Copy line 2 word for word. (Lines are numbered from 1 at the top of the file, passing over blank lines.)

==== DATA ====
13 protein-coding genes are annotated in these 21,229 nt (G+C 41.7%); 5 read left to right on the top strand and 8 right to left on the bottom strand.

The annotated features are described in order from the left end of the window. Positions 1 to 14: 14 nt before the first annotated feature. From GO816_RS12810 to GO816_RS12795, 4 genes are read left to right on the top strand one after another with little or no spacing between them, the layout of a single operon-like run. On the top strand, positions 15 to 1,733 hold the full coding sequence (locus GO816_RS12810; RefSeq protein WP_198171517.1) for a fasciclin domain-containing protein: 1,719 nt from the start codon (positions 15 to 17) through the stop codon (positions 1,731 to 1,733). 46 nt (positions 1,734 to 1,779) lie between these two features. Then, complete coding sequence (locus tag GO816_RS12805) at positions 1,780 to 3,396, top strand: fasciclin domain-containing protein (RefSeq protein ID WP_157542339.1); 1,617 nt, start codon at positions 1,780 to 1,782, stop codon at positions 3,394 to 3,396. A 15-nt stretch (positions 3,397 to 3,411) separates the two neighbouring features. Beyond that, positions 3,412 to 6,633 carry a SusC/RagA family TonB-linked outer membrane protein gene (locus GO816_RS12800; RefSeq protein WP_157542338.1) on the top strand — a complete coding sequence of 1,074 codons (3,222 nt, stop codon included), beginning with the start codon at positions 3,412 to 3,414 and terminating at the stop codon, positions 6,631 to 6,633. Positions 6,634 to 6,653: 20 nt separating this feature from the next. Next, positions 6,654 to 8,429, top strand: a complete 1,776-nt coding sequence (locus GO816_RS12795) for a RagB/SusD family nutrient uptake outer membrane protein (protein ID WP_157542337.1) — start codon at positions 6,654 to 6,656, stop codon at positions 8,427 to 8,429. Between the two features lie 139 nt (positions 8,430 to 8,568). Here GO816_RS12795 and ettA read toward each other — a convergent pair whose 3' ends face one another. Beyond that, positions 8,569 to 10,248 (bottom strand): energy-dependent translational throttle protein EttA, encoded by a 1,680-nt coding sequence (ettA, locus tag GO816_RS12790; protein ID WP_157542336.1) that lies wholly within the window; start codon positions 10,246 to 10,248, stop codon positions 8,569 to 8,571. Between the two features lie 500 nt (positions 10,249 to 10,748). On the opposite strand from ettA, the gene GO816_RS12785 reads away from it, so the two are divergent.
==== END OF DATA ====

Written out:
The annotated features are described in order from the left end of the window. Positions 1 to 14: 14 nt before the first annotated feature. From GO816_RS12810 to GO816_RS12795, 4 genes are read left to right on the top strand one after another with little or no spacing between them, the layout of a single operon-like run. On the top strand, positions 15 to 1,733 hold the full coding sequence (locus GO816_RS12810; RefSeq protein WP_198171517.1) for a fasciclin domain-containing protein: 1,719 nt from the start codon (positions 15 to 17) through the stop codon (positions 1,731 to 1,733). 46 nt (positions 1,734 to 1,779) lie between these two features. Then, complete coding sequence (locus tag GO816_RS12805) at positions 1,780 to 3,396, top strand: fasciclin domain-containing protein (RefSeq protein ID WP_157542339.1); 1,617 nt, start codon at positions 1,780 to 1,782, stop codon at positions 3,394 to 3,396. A 15-nt stretch (positions 3,397 to 3,411) separates the two neighbouring features. Beyond that, positions 3,412 to 6,633 carry a SusC/RagA family TonB-linked outer membrane protein gene (locus GO816_RS12800; RefSeq protein WP_157542338.1) on the top strand — a complete coding sequence of 1,074 codons (3,222 nt, stop codon included), beginning with the start codon at positions 3,412 to 3,414 and terminating at the stop codon, positions 6,631 to 6,633. Positions 6,634 to 6,653: 20 nt separating this feature from the next. Next, positions 6,654 to 8,429, top strand: a complete 1,776-nt coding sequence (locus GO816_RS12795) for a RagB/SusD family nutrient uptake outer membrane protein (protein ID WP_157542337.1) — start codon at positions 6,654 to 6,656, stop codon at positions 8,427 to 8,429. Between the two features lie 139 nt (positions 8,430 to 8,568). Here GO816_RS12795 and ettA read toward each other — a convergent pair whose 3' ends face one another. Beyond that, positions 8,569 to 10,248 (bottom strand): energy-dependent translational throttle protein EttA, encoded by a 1,680-nt coding sequence (ettA, locus tag GO816_RS12790; protein ID WP_157542336.1) that lies wholly within the window; start codon positions 10,246 to 10,248, stop codon positions 8,569 to 8,571. Between the two features lie 500 nt (positions 10,249 to 10,748). On the opposite strand from ettA, the gene GO816_RS12785 reads away from it, so the two are divergent.